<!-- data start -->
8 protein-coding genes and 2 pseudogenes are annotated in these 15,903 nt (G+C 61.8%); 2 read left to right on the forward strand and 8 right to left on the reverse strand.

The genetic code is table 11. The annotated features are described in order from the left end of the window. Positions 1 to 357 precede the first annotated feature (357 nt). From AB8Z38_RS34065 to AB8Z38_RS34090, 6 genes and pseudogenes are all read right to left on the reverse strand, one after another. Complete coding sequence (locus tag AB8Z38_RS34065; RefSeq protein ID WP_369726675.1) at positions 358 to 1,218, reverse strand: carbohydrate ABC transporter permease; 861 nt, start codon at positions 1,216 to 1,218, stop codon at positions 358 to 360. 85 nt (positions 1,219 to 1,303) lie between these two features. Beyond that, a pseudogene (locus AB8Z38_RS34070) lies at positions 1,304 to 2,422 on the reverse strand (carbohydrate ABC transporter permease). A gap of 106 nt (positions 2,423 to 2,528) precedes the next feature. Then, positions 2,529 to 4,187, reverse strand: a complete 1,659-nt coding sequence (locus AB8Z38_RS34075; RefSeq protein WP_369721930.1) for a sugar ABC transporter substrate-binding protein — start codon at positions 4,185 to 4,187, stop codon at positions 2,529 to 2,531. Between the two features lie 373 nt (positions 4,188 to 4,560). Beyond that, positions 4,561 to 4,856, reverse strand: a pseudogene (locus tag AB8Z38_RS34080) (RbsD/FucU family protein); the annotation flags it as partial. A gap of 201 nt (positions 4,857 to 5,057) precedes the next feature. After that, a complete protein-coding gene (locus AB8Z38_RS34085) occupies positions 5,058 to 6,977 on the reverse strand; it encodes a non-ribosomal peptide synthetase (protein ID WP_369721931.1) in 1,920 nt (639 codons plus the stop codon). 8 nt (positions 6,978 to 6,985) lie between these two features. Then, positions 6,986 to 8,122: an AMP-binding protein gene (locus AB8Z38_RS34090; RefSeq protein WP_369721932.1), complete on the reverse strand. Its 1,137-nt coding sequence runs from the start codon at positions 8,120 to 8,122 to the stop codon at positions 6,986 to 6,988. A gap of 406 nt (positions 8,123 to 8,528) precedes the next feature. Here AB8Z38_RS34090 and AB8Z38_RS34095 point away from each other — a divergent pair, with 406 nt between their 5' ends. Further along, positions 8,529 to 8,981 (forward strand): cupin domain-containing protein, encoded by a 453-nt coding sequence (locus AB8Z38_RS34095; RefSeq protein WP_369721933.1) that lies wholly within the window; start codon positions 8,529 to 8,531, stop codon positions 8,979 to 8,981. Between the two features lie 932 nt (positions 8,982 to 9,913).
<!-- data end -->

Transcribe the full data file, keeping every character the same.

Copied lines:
8 protein-coding genes and 2 pseudogenes are annotated in these 15,903 nt (G+C 61.8%); 2 read left to right on the forward strand and 8 right to left on the reverse strand.

The genetic code is table 11. The annotated features are described in order from the left end of the window. Positions 1 to 357 precede the first annotated feature (357 nt). From AB8Z38_RS34065 to AB8Z38_RS34090, 6 genes and pseudogenes are all read right to left on the reverse strand, one after another. Complete coding sequence (locus tag AB8Z38_RS34065; RefSeq protein ID WP_369726675.1) at positions 358 to 1,218, reverse strand: carbohydrate ABC transporter permease; 861 nt, start codon at positions 1,216 to 1,218, stop codon at positions 358 to 360. 85 nt (positions 1,219 to 1,303) lie between these two features. Beyond that, a pseudogene (locus AB8Z38_RS34070) lies at positions 1,304 to 2,422 on the reverse strand (carbohydrate ABC transporter permease). A gap of 106 nt (positions 2,423 to 2,528) precedes the next feature. Then, positions 2,529 to 4,187, reverse strand: a complete 1,659-nt coding sequence (locus AB8Z38_RS34075; RefSeq protein WP_369721930.1) for a sugar ABC transporter substrate-binding protein — start codon at positions 4,185 to 4,187, stop codon at positions 2,529 to 2,531. Between the two features lie 373 nt (positions 4,188 to 4,560). Beyond that, positions 4,561 to 4,856, reverse strand: a pseudogene (locus tag AB8Z38_RS34080) (RbsD/FucU family protein); the annotation flags it as partial. A gap of 201 nt (positions 4,857 to 5,057) precedes the next feature. After that, a complete protein-coding gene (locus AB8Z38_RS34085) occupies positions 5,058 to 6,977 on the reverse strand; it encodes a non-ribosomal peptide synthetase (protein ID WP_369721931.1) in 1,920 nt (639 codons plus the stop codon). 8 nt (positions 6,978 to 6,985) lie between these two features. Then, positions 6,986 to 8,122: an AMP-binding protein gene (locus AB8Z38_RS34090; RefSeq protein WP_369721932.1), complete on the reverse strand. Its 1,137-nt coding sequence runs from the start codon at positions 8,120 to 8,122 to the stop codon at positions 6,986 to 6,988. A gap of 406 nt (positions 8,123 to 8,528) precedes the next feature. Here AB8Z38_RS34090 and AB8Z38_RS34095 point away from each other — a divergent pair, with 406 nt between their 5' ends. Further along, positions 8,529 to 8,981 (forward strand): cupin domain-containing protein, encoded by a 453-nt coding sequence (locus AB8Z38_RS34095; RefSeq protein WP_369721933.1) that lies wholly within the window; start codon positions 8,529 to 8,531, stop codon positions 8,979 to 8,981. Between the two features lie 932 nt (positions 8,982 to 9,913).